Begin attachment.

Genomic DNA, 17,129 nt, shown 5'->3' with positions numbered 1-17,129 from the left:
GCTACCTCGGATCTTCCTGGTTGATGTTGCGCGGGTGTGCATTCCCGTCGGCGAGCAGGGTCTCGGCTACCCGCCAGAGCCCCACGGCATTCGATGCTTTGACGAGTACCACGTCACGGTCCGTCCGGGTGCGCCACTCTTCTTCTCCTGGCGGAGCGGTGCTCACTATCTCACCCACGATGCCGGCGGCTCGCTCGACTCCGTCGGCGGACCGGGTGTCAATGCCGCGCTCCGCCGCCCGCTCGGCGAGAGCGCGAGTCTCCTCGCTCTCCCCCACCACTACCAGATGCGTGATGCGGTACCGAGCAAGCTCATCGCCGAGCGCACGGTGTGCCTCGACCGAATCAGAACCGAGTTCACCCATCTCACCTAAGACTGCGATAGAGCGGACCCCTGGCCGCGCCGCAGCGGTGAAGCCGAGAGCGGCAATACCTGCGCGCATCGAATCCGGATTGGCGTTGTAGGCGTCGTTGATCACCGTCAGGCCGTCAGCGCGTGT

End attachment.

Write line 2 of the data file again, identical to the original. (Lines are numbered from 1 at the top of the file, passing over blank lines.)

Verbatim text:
GCTACCTCGGATCTTCCTGGTTGATGTTGCGCGGGTGTGCATTCCCGTCGGCGAGCAGGGTCTCGGCTACCCGCCAGAGCCCCACGGCATTCGATGCTTTGACGAGTACCACGTCACGGTCCGTCCGGGTGCGCCACTCTTCTTCTCCTGGCGGAGCGGTGCTCACTATCTCACCCACGATGCCGGCGGCTCGCTCGACTCCGTCGGCGGACCGGGTGTCAATGCCGCGCTCCGCCGCCCGCTCGGCGAGAGCGCGAGTCTCCTCGCTCTCCCCCACCACTACCAGATGCGTGATGCGGTACCGAGCAAGCTCATCGCCGAGCGCACGGTGTGCCTCGACCGAATCAGAACCGAGTTCACCCATCTCACCTAAGACTGCGATAGAGCGGACCCCTGGCCGCGCCGCAGCGGTGAAGCCGAGAGCGGCAATACCTGCGCGCATCGAATCCGGATTGGCGTTGTAGGCGTCGTTGATCACCGTCAGGCCGTCAGCGCGTGT